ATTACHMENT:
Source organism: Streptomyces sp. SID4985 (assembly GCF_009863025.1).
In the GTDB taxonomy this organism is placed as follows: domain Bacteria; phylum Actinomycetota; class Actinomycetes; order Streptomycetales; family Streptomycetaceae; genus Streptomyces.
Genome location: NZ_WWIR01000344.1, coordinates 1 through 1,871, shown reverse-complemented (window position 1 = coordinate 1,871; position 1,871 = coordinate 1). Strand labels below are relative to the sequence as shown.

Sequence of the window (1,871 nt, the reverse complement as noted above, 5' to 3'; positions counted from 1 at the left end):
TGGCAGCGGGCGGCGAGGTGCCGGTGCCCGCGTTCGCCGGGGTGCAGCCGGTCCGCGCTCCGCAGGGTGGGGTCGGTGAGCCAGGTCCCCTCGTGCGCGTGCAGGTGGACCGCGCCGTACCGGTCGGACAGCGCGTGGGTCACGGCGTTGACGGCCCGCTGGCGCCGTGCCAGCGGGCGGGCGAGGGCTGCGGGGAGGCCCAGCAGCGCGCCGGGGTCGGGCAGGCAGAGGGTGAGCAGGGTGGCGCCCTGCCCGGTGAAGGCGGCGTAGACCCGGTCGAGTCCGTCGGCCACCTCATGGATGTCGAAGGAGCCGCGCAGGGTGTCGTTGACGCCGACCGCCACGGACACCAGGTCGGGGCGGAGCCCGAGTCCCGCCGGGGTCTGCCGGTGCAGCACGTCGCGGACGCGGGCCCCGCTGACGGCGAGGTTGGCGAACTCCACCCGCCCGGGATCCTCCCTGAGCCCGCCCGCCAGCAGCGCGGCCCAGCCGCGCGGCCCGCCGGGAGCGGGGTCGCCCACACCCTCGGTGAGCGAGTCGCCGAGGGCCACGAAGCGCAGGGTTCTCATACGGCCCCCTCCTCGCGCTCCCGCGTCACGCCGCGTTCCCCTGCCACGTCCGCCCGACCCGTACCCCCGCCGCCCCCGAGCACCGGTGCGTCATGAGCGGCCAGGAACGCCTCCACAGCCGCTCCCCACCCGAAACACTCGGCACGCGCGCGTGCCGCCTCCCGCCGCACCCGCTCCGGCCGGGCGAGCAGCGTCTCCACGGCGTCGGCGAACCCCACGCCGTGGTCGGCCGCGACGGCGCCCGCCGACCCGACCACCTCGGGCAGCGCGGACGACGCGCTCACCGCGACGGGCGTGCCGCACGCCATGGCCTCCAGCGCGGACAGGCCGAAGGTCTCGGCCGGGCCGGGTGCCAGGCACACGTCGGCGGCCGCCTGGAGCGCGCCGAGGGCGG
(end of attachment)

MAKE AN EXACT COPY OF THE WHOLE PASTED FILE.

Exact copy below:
Source organism: Streptomyces sp. SID4985 (assembly GCF_009863025.1).
In the GTDB taxonomy this organism is placed as follows: domain Bacteria; phylum Actinomycetota; class Actinomycetes; order Streptomycetales; family Streptomycetaceae; genus Streptomyces.
Genome location: NZ_WWIR01000344.1, coordinates 1 through 1,871, shown reverse-complemented (window position 1 = coordinate 1,871; position 1,871 = coordinate 1). Strand labels below are relative to the sequence as shown.

Sequence of the window (1,871 nt, the reverse complement as noted above, 5' to 3'; positions counted from 1 at the left end):
TGGCAGCGGGCGGCGAGGTGCCGGTGCCCGCGTTCGCCGGGGTGCAGCCGGTCCGCGCTCCGCAGGGTGGGGTCGGTGAGCCAGGTCCCCTCGTGCGCGTGCAGGTGGACCGCGCCGTACCGGTCGGACAGCGCGTGGGTCACGGCGTTGACGGCCCGCTGGCGCCGTGCCAGCGGGCGGGCGAGGGCTGCGGGGAGGCCCAGCAGCGCGCCGGGGTCGGGCAGGCAGAGGGTGAGCAGGGTGGCGCCCTGCCCGGTGAAGGCGGCGTAGACCCGGTCGAGTCCGTCGGCCACCTCATGGATGTCGAAGGAGCCGCGCAGGGTGTCGTTGACGCCGACCGCCACGGACACCAGGTCGGGGCGGAGCCCGAGTCCCGCCGGGGTCTGCCGGTGCAGCACGTCGCGGACGCGGGCCCCGCTGACGGCGAGGTTGGCGAACTCCACCCGCCCGGGATCCTCCCTGAGCCCGCCCGCCAGCAGCGCGGCCCAGCCGCGCGGCCCGCCGGGAGCGGGGTCGCCCACACCCTCGGTGAGCGAGTCGCCGAGGGCCACGAAGCGCAGGGTTCTCATACGGCCCCCTCCTCGCGCTCCCGCGTCACGCCGCGTTCCCCTGCCACGTCCGCCCGACCCGTACCCCCGCCGCCCCCGAGCACCGGTGCGTCATGAGCGGCCAGGAACGCCTCCACAGCCGCTCCCCACCCGAAACACTCGGCACGCGCGCGTGCCGCCTCCCGCCGCACCCGCTCCGGCCGGGCGAGCAGCGTCTCCACGGCGTCGGCGAACCCCACGCCGTGGTCGGCCGCGACGGCGCCCGCCGACCCGACCACCTCGGGCAGCGCGGACGACGCGCTCACCGCGACGGGCGTGCCGCACGCCATGGCCTCCAGCGCGGACAGGCCGAAGGTCTCGGCCGGGCCGGGTGCCAGGCACACGTCGGCGGCCGCCTGGAGCGCGCCGAGGGCGG